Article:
But the threatening mob at the Evli family’s home in Surgu reminded many Alawites of the killing of more than 30 Alawites in 1993 who were burned alive by a group of Islamists in the Turkish town of Sivas.
It was only after police officers reassured the mob that the Evli family was moving out of the neighborhood, which was news to the Evlis, that the mob dissipated.
Though the Evlis are also Kurdish, another minority group in Turkey, which may have contributed to the nasty feelings against them, Songul Canpolat, a director of an Alawite foundation in Turkey, said, “The idea that Turkish Alawites should be eliminated is gaining ground.”
Turkish government officials denied any bias against Alawites, saying they had made extra efforts to be “attentive and sensitive” to Alawite fears.
“Of course, we do not claim that all issues are resolved,” said Egemen Bagis, minister for European Union affairs.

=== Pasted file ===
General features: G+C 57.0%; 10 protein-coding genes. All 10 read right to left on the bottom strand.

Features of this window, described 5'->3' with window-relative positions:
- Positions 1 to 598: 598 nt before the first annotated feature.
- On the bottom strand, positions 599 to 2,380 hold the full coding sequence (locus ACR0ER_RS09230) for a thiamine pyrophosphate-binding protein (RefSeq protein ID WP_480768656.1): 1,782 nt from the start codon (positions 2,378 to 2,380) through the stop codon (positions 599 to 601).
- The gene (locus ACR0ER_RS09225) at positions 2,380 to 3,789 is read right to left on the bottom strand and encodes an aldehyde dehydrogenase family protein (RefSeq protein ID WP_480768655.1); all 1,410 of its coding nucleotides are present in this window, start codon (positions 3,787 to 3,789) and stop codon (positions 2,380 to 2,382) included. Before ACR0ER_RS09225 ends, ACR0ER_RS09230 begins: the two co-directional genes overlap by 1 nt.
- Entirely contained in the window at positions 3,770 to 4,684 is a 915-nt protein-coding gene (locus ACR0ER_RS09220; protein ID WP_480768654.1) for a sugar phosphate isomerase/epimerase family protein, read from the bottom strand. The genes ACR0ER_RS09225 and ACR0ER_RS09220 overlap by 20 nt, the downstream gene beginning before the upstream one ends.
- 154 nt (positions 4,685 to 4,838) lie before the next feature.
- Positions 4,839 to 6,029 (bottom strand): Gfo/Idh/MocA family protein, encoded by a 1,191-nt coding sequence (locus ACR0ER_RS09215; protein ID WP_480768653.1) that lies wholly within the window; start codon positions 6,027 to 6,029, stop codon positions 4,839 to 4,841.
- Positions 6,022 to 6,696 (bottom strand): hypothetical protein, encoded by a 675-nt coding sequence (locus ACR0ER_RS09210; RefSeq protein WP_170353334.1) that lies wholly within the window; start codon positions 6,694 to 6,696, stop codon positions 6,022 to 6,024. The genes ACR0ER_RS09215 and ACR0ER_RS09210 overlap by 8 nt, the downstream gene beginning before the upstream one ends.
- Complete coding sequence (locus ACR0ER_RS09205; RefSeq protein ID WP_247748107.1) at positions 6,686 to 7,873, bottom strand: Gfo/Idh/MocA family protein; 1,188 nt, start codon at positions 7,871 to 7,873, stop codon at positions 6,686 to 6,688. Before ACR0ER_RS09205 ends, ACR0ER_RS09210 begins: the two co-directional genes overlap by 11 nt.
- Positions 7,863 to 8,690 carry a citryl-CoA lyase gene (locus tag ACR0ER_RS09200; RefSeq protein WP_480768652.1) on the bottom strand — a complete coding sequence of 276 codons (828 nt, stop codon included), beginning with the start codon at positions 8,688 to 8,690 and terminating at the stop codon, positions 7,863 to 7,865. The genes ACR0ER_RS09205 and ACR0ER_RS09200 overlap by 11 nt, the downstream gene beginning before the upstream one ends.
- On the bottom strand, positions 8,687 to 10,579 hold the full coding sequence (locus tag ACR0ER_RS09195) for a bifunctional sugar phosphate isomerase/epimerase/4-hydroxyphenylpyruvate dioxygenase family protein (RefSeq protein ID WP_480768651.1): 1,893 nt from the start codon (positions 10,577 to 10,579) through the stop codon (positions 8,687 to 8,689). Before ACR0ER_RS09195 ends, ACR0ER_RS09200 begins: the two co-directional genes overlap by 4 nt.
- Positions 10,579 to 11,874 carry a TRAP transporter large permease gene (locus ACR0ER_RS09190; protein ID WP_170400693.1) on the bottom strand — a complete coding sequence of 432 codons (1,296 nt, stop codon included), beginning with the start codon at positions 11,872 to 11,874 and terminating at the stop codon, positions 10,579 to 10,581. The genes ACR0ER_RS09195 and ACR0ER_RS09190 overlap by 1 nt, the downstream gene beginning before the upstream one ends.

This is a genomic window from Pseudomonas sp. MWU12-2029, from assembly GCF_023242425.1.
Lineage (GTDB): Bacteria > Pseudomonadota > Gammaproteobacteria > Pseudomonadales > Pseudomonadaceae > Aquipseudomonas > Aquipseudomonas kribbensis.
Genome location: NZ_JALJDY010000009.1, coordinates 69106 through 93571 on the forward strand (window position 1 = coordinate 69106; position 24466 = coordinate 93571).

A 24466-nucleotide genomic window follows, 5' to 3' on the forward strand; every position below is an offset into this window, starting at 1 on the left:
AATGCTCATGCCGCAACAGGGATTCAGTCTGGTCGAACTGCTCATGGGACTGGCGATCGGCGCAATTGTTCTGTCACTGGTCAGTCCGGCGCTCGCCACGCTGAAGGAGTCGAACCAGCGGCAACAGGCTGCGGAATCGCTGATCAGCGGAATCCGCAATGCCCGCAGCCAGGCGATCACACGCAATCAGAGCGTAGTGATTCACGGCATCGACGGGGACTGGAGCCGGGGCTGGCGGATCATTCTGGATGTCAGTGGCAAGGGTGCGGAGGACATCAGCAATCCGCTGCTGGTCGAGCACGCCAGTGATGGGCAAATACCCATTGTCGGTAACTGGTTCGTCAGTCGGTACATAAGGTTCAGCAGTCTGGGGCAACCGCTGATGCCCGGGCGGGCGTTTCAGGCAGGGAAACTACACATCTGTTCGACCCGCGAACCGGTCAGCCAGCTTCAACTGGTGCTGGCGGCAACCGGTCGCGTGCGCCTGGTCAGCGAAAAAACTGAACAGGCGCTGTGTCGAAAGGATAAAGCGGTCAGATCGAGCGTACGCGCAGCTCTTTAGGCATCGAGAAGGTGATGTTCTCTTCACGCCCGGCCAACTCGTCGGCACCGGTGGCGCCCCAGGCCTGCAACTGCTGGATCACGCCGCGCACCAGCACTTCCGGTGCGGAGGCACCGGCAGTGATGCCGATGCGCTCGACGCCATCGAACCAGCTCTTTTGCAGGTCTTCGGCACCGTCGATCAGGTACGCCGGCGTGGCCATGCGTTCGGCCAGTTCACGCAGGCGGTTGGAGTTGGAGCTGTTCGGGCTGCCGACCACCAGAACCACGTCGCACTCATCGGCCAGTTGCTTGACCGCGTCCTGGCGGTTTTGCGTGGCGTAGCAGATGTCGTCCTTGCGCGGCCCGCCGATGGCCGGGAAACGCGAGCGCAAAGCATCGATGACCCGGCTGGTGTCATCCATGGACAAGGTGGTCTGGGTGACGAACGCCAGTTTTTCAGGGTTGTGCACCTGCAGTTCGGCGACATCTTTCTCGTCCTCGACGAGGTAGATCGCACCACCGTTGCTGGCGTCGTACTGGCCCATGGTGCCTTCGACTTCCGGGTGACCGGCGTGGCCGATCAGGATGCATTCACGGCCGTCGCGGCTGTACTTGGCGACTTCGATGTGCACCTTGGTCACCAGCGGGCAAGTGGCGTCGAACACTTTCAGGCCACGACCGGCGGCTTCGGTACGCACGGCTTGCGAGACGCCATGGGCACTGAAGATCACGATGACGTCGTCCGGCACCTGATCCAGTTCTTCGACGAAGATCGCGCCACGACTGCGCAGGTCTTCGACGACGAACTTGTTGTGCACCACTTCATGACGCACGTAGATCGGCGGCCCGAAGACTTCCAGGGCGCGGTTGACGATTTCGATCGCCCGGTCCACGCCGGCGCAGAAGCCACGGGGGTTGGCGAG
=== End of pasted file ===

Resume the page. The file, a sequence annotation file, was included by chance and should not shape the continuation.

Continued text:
A few months ago, Mr. Eryilmaz, the member of Parliament, who belongs to an opposition party, went to see Mr. Assad in Damascus. He said that Mr. Assad was actually quite relaxed and that this whole conflict was really about religion.
“What’s happening inside Syria is the Syrian leg of an international project,” he said, with the Turkish government aligning with Saudi Arabia and Qatar to make this part of the Middle East more religiously “radical.”
He was sitting in a cafe in Antakya, a border town with a large Alawite population, and digging into a plate of baklava during the bright, sunny hours of the afternoon, when Muslims observing Ramadan usually fast.
“Look at my people,” he smiled, spreading his hands wide and encompassing families eating ice cream and one young couple nuzzling on a couch. “My people are free.”